I use a mix of a laptop and an iPad to write and edit my novels. There is also an iPhone in my pocket most of my waking day. You would be right in thinking that I am not just comfortable with technology; I love it too.
But there is one place where I draw the line on all this tech, and that is in my writing. You see, one of the joys of writing crime novels is that the cops don’t have to get their guy. In the 1930s, US law enforcement first used fingerprints to identify criminals using unseen evidence left at the scene of a crime, It was a mob hit by Murder Inc. but I won’t go into details in case I use it in a future story. By the 1980s, DNA evidence was available to help the bad guy get convicted.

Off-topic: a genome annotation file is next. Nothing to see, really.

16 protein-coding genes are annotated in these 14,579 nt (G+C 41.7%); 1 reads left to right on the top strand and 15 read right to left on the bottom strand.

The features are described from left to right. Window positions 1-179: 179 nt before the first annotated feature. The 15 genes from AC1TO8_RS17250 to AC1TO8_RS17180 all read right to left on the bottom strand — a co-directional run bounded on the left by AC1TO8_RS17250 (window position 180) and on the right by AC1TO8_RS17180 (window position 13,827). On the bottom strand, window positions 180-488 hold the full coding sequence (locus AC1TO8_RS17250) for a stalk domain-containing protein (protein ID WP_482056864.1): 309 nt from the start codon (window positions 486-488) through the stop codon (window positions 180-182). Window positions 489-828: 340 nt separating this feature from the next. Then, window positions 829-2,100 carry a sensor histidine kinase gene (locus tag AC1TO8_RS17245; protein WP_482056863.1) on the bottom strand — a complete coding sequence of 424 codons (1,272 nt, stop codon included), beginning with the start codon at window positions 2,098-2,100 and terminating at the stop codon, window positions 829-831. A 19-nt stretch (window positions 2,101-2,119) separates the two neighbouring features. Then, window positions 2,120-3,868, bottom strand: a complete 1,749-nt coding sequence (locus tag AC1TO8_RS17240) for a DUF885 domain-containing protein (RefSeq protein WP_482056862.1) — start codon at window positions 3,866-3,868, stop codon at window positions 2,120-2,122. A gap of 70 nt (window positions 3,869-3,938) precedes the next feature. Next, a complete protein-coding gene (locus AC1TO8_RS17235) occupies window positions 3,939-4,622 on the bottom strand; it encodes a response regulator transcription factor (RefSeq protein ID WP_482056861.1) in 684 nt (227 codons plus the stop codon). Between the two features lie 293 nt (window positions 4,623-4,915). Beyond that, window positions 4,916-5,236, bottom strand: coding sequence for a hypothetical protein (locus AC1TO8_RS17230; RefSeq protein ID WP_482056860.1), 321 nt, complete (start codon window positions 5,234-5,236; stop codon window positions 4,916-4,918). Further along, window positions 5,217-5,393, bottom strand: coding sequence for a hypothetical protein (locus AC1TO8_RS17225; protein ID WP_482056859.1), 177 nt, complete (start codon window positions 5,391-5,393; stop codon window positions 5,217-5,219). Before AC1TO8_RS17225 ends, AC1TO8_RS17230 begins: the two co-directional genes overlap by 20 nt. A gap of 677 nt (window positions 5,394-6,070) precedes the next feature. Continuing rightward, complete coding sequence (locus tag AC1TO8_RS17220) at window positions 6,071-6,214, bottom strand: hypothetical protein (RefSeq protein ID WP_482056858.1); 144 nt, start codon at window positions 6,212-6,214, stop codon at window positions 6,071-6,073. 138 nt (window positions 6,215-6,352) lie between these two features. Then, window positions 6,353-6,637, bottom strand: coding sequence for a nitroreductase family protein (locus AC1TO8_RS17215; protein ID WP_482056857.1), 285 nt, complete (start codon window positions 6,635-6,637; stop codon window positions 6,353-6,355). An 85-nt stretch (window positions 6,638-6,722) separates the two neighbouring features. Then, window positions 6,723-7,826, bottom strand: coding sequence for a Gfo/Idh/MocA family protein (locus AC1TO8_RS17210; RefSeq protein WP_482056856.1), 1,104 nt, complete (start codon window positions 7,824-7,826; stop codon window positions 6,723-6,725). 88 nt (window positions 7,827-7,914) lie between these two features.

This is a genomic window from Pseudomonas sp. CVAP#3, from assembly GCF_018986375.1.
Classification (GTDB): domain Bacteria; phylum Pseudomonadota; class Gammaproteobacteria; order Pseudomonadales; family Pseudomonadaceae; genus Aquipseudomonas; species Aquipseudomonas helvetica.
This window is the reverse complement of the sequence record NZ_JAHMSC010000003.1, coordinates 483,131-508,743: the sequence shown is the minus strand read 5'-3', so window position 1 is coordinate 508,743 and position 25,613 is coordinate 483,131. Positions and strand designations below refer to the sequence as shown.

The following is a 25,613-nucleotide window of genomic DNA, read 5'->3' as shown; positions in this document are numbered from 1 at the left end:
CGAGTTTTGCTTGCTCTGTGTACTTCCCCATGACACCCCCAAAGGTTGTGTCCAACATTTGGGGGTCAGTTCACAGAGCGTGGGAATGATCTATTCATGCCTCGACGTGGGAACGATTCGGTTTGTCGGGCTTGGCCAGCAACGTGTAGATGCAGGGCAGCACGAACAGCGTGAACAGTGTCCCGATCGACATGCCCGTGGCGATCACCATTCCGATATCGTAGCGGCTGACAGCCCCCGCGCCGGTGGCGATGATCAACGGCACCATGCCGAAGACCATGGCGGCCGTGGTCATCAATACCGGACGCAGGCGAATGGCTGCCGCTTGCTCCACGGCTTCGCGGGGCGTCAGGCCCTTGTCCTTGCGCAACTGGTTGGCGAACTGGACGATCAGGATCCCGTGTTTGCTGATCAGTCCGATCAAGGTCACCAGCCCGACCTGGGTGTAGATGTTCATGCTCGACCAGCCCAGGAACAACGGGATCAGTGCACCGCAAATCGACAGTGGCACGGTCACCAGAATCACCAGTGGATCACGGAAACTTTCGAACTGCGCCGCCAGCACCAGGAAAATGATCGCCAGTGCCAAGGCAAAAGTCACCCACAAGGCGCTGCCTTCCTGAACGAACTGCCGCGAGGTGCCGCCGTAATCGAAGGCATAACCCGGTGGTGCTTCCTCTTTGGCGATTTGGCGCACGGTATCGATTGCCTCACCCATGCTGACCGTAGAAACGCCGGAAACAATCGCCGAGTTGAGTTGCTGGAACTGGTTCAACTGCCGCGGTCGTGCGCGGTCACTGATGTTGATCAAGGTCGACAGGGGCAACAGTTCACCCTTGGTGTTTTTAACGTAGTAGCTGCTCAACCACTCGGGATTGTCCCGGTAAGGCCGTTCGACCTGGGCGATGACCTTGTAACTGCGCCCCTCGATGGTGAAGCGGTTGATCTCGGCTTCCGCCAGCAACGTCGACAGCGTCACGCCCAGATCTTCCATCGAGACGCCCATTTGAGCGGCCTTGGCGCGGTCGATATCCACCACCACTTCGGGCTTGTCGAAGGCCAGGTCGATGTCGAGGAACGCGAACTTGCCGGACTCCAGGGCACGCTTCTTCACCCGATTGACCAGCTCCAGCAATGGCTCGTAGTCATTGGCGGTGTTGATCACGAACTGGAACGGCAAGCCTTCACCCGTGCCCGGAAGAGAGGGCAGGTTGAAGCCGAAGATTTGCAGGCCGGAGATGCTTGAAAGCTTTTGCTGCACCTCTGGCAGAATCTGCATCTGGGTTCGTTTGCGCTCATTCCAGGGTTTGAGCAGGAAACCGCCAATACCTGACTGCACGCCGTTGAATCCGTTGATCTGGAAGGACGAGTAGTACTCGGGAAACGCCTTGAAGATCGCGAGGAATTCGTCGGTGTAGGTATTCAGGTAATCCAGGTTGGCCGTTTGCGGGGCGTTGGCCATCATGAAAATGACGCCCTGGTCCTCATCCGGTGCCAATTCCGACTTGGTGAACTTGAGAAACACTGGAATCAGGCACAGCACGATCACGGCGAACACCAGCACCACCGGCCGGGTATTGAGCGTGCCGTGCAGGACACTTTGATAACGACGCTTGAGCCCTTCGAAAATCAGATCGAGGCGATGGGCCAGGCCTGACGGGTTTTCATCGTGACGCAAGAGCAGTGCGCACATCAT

And that is what I don’t like. The heart of the pleasure I get from crime novels is the frisson of excitement at the thought that the bad fella will walk clean away. Knowing that a few flakes of skin can convict the dude ruins it for me. So I don’t write in the modern era and if it is important, my characters wear gloves. The 1930s to 1950s were a golden era of criminality as far as I am concerned. To be clear, I am talking about fictional crime: none of the acts of barbarity that my people perform should be enveloped in the warm glow of romanticism. I like my cold heartless killers to be cold and heartless.
One of the reasons the Italian and Jewish mobs began to lose their influence in the 1970s was due to changes in US laws, but also the improved technology employed by the Feds. That is one of the reasons that the Alex Cohen series will end by 1975. I don’t want some gumshoe with a magnifying glass giving Alex what he deserves. That’s my job.